First things first — what is
xeraa? If you rotate the letters of my last name
krenn by 13 places (ROT13), the result is xeraa:
k → x r → e e → r n → a n → a
I live to demo interesting technology. Having worked as a web, infrastructure, and database engineer for over ten years, I am now working as a developer advocate 🥑 at Elastic — the company behind the Elastic Stack consisting of Elasticsearch, Kibana, Beats, and Logstash. I am constantly traveling Europe and beyond to speak and discuss open source software, search, databases, infrastructure, and security.
In case you are wondering what a developer advocate is doing I would describe it like this: Help users be successful with your software by showing them what is possible and solving problems.
See my list of upcoming and past events.
Are you looking for a speaker? Get in touch and I’m more than happy to join!
Please note I am only interested in speaking at conferences with an enforced Code of Conduct. I prefer to speak at conferences that are actively working towards improving diversity amongst both attendees and speakers.
I am organizing three groups in Vienna:
The group covers everything around databases — from relational databases to NoSQL with talks about PostgreSQL, MySQL, MS SQL, Redis, MongoDB, Hazelcast,…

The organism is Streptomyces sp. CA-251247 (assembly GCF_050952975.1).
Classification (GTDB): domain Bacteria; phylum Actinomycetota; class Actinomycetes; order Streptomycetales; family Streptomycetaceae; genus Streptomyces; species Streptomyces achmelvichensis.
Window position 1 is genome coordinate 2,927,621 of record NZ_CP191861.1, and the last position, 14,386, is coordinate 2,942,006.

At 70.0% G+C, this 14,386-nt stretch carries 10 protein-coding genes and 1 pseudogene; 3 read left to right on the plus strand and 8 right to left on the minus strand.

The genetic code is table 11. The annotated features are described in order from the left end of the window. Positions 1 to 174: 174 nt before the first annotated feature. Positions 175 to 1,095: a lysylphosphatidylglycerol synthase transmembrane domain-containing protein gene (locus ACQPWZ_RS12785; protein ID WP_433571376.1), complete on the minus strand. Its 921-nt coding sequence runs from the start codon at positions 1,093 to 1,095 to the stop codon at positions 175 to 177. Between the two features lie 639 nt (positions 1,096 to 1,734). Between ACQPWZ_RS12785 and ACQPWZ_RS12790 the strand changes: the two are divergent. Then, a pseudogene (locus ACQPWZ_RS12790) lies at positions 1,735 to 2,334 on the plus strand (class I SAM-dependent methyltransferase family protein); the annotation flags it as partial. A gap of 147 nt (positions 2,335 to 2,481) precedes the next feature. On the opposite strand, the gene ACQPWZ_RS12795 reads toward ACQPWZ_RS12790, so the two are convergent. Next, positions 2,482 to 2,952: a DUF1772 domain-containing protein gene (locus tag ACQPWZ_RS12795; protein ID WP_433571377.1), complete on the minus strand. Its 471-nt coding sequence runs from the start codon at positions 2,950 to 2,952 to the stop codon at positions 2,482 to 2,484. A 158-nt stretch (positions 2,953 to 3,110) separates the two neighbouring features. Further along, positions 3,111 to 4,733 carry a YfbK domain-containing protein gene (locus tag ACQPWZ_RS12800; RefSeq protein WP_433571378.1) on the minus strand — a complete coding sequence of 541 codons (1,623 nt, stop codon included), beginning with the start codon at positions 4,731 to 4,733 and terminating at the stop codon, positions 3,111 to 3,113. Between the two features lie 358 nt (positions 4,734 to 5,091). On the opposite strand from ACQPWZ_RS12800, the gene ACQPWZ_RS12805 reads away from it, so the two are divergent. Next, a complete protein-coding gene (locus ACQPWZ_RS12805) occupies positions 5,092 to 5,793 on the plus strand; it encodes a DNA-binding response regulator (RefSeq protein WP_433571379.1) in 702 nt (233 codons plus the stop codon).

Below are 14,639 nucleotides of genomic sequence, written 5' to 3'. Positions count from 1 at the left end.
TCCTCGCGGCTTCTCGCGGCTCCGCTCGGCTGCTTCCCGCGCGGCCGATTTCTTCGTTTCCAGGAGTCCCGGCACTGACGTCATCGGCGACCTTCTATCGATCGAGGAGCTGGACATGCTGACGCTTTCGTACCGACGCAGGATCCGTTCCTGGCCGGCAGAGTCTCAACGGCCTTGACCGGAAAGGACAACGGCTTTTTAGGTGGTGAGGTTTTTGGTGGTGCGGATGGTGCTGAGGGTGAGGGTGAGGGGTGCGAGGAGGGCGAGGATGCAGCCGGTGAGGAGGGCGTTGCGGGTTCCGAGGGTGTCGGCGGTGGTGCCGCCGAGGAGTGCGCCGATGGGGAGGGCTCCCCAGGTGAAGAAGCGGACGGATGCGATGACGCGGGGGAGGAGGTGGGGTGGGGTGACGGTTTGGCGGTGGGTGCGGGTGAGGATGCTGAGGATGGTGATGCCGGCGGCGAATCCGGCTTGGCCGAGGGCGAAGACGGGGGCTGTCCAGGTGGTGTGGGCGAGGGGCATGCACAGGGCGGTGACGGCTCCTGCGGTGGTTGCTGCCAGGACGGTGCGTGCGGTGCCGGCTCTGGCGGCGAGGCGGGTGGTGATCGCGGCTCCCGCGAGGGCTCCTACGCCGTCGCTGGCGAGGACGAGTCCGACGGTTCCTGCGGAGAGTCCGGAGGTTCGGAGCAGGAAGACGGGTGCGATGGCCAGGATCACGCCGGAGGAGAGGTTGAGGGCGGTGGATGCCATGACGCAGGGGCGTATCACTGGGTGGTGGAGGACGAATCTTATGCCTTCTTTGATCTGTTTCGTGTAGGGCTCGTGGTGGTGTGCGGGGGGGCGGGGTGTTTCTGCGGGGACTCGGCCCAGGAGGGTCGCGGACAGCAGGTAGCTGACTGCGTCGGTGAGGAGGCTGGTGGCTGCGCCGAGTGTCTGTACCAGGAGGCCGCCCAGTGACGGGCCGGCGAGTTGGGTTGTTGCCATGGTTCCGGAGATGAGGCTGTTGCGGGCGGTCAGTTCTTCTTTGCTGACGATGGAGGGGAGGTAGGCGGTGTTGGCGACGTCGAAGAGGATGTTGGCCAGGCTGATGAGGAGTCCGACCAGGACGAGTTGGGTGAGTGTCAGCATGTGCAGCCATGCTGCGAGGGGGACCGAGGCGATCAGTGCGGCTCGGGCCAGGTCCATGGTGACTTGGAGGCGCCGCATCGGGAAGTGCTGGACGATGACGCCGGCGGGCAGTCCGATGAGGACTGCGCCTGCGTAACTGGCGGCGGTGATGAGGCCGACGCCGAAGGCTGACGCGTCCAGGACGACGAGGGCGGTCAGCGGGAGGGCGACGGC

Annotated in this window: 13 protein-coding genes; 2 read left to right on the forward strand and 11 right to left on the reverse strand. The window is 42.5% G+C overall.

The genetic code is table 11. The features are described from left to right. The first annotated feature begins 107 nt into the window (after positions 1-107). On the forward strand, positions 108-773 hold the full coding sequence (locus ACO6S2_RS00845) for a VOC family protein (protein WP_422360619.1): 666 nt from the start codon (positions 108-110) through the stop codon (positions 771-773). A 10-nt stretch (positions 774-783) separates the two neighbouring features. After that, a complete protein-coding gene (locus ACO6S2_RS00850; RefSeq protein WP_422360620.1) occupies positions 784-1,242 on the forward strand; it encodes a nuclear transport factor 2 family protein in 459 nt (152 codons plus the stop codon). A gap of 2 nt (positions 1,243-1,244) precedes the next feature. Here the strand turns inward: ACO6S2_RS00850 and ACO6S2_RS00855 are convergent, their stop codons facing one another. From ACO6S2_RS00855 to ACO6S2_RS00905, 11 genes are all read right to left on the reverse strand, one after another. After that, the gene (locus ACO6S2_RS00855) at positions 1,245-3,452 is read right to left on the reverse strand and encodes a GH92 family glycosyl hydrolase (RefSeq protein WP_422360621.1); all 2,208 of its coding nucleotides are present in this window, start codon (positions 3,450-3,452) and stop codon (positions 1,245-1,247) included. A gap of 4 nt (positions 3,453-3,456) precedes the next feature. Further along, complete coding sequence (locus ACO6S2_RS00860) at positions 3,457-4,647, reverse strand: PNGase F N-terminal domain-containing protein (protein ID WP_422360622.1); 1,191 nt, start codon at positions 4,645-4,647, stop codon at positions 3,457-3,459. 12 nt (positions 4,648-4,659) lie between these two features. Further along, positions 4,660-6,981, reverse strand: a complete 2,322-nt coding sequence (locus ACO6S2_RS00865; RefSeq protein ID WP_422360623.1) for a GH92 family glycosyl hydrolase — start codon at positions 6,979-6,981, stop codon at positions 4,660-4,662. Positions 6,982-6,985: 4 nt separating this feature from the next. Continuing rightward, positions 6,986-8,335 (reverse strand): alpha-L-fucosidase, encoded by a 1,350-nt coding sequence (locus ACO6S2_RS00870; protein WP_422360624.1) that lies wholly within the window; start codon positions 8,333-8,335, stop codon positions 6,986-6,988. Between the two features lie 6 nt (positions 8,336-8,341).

While the other two groups are hands on, this meetup focuses on the academic side of computer science. There are many Papers We Love Meetups around the world and we are the Vienna chapter.
Philipp Krenn joined the show to talk with us about Elasticsearch, the problem it solves, where it came from, and where it’s at today. We discussed the query language, what it can be compared to, whether or not it’s a database replacement or a database complement, Elasticsearch vs Elastic the company.
Philipp Krenn from Elastic joins the show today to discuss how search works and how Elasticsearch scales. We use Wikipedia as a running example for how a query is processed and how documents are stored.
Elasticsearch: Is It A Database Or A Datastore?
We speak with Philipp Krenn today about Elasticsearch. We go through it’s history and some of the more interesting stories where it has been used.
Search is a common requirement for applications of all varieties. Elasticsearch was built to make it easy to include search functionality in projects built in any language. From that foundation, the rest of the Elastic Stack has been built, expanding to many more use cases in the proces. In this episode Philipp Krenn describes the various pieces of the stack, how they fit together, and how you can use them in your infrastructure to store, search, and analyze your data.
A while ago I have written a book called SilverStripe 2.4 Module Extension, Themes, and Widgets: Beginner’s Guide. Sources and errata are available on my GitHub account.
Google Summer of Code
I have been a student (2007, SilverStripe), mentor (2012, SilverStripe), and organization admin (2018 & 2020, Elastic) for Google Summer of Code (GSoC). It is a great experience both for students and open source organizations that might open up many future opportunities. It definitely did for me leading to writing a book and now working for an open source company.